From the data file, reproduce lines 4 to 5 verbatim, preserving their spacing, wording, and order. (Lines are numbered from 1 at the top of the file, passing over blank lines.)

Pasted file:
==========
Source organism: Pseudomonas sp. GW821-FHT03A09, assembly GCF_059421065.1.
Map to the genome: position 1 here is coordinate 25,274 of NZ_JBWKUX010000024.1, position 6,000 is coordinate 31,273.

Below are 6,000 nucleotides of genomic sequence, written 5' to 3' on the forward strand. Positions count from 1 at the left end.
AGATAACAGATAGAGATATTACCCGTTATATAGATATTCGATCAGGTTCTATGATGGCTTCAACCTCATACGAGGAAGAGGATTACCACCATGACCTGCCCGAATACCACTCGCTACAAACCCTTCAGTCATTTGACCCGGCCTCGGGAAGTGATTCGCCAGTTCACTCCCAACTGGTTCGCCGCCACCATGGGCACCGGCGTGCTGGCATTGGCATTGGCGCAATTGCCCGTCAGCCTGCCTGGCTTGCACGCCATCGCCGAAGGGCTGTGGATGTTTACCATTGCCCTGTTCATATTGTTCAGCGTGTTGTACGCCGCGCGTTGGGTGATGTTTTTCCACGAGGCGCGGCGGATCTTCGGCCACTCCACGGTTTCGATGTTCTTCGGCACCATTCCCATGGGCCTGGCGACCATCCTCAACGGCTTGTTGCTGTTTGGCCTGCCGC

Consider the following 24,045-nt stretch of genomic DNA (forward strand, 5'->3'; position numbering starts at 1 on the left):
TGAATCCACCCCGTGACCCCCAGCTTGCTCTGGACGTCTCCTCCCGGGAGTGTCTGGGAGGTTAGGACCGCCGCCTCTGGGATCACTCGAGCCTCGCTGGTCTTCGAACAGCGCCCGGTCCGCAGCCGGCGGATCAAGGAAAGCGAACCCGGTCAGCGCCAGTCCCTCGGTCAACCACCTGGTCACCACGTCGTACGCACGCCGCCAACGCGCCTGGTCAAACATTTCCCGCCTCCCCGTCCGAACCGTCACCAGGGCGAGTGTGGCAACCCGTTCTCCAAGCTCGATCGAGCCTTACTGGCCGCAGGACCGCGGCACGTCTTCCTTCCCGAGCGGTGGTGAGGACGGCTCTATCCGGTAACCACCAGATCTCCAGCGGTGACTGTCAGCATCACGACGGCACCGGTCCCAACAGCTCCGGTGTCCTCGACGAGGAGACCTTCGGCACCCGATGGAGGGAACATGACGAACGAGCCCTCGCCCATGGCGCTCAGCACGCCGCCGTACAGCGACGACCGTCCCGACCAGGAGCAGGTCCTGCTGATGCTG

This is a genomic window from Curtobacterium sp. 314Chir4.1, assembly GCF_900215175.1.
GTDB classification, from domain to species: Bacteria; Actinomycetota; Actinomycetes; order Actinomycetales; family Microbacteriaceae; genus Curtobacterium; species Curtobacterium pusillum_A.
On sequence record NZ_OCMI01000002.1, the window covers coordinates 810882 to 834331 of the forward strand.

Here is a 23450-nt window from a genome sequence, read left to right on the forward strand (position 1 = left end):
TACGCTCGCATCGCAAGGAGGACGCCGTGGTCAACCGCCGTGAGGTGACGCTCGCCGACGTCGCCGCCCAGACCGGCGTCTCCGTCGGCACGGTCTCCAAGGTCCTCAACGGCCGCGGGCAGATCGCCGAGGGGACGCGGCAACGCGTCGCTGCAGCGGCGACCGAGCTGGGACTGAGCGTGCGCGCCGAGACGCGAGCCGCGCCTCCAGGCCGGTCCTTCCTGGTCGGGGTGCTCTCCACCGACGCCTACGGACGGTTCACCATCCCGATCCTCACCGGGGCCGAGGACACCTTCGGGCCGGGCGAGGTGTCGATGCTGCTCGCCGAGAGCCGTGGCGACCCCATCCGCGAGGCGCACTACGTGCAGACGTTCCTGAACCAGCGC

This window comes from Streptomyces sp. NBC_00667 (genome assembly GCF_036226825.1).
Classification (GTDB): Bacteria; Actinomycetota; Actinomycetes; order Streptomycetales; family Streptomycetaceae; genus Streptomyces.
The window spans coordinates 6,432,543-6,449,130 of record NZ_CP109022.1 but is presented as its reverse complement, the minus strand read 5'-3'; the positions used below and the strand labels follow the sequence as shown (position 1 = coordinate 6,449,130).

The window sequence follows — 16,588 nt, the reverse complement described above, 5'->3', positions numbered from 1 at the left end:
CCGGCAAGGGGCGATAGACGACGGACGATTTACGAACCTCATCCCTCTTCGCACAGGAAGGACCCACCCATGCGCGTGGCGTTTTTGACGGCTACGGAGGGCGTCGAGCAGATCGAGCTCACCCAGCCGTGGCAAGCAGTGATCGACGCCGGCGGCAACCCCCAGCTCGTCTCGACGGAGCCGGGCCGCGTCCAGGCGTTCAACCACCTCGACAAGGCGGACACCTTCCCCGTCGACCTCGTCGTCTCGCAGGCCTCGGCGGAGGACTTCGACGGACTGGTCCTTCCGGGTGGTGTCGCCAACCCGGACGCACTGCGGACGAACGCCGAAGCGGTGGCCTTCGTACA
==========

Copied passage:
AGATAACAGATAGAGATATTACCCGTTATATAGATATTCGATCAGGTTCTATGATGGCTTCAACCTCATACGAGGAAGAGGATTACCACCATGACCTGCCCGAATACCACTCGCTACAAACCCTTCAGTCATTTGACCCGGCCTCGGGAAGTGATTCGCCAGTTCACTCCCAACTGGTTCGCCGCCACCATGGGCACCGGCGTGCTGGCATTGGCATTGGCGCAATTGCCCGTCAGCCTGCCTGGCTTGCACGCCATCGCCGAAGGGCTGTGGATGTTTACCATTGCCCTGTTCATATTGTTCAGCGTGTTGTACGCCGCGCGTTGGGTGATGTTTTTCCACGAGGCGCGGCGGATCTTCGGCCACTCCACGGTTTCGATGTTCTTCGGCACCATTCCCATGGGCCTGGCGACCATCCTCAACGGCTTGTTGCTGTTTGGCCTGCCGC

Consider the following 24,045-nt stretch of genomic DNA (forward strand, 5'->3'; position numbering starts at 1 on the left):